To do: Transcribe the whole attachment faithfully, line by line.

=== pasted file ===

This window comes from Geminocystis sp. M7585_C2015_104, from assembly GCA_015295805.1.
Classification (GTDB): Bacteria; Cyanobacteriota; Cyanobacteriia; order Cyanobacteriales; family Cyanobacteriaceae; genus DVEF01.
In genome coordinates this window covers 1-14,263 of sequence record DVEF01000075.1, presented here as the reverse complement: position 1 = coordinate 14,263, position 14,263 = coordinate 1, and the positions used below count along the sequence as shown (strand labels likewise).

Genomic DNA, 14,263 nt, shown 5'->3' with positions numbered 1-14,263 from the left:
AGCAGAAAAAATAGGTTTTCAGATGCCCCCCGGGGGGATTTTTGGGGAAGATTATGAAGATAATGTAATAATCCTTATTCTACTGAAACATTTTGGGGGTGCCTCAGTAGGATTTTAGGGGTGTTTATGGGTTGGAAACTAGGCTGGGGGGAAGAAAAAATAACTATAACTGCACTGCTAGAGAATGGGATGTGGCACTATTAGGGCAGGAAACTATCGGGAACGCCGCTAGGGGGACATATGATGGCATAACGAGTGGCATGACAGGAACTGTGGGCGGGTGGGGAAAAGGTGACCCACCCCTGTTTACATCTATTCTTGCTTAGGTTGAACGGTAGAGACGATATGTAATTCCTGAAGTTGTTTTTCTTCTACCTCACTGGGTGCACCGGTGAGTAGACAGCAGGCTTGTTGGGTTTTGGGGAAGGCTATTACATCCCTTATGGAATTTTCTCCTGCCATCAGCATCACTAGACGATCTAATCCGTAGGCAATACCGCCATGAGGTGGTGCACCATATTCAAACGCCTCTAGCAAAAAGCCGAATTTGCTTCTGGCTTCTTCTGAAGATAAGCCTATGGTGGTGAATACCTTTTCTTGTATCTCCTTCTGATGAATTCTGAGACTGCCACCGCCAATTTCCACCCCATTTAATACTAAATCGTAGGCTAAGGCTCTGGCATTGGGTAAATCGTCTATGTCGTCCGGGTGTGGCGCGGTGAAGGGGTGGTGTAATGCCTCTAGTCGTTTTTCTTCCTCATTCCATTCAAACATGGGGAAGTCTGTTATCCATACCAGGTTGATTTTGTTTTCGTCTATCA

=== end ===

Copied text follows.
This window comes from Geminocystis sp. M7585_C2015_104, from assembly GCA_015295805.1.
Classification (GTDB): Bacteria; Cyanobacteriota; Cyanobacteriia; order Cyanobacteriales; family Cyanobacteriaceae; genus DVEF01.
In genome coordinates this window covers 1-14,263 of sequence record DVEF01000075.1, presented here as the reverse complement: position 1 = coordinate 14,263, position 14,263 = coordinate 1, and the positions used below count along the sequence as shown (strand labels likewise).

Genomic DNA, 14,263 nt, shown 5'->3' with positions numbered 1-14,263 from the left:
AGCAGAAAAAATAGGTTTTCAGATGCCCCCCGGGGGGATTTTTGGGGAAGATTATGAAGATAATGTAATAATCCTTATTCTACTGAAACATTTTGGGGGTGCCTCAGTAGGATTTTAGGGGTGTTTATGGGTTGGAAACTAGGCTGGGGGGAAGAAAAAATAACTATAACTGCACTGCTAGAGAATGGGATGTGGCACTATTAGGGCAGGAAACTATCGGGAACGCCGCTAGGGGGACATATGATGGCATAACGAGTGGCATGACAGGAACTGTGGGCGGGTGGGGAAAAGGTGACCCACCCCTGTTTACATCTATTCTTGCTTAGGTTGAACGGTAGAGACGATATGTAATTCCTGAAGTTGTTTTTCTTCTACCTCACTGGGTGCACCGGTGAGTAGACAGCAGGCTTGTTGGGTTTTGGGGAAGGCTATTACATCCCTTATGGAATTTTCTCCTGCCATCAGCATCACTAGACGATCTAATCCGTAGGCAATACCGCCATGAGGTGGTGCACCATATTCAAACGCCTCTAGCAAAAAGCCGAATTTGCTTCTGGCTTCTTCTGAAGATAAGCCTATGGTGGTGAATACCTTTTCTTGTATCTCCTTCTGATGAATTCTGAGACTGCCACCGCCAATTTCCACCCCATTTAATACTAAATCGTAGGCTAAGGCTCTGGCATTGGGTAAATCGTCTATGTCGTCCGGGTGTGGCGCGGTGAAGGGGTGGTGTAATGCCTCTAGTCGTTTTTCTTCCTCATTCCATTCAAACATGGGGAAGTCTGTTATCCATACCAGGTTGATTTTGTTTTCGTCTATCA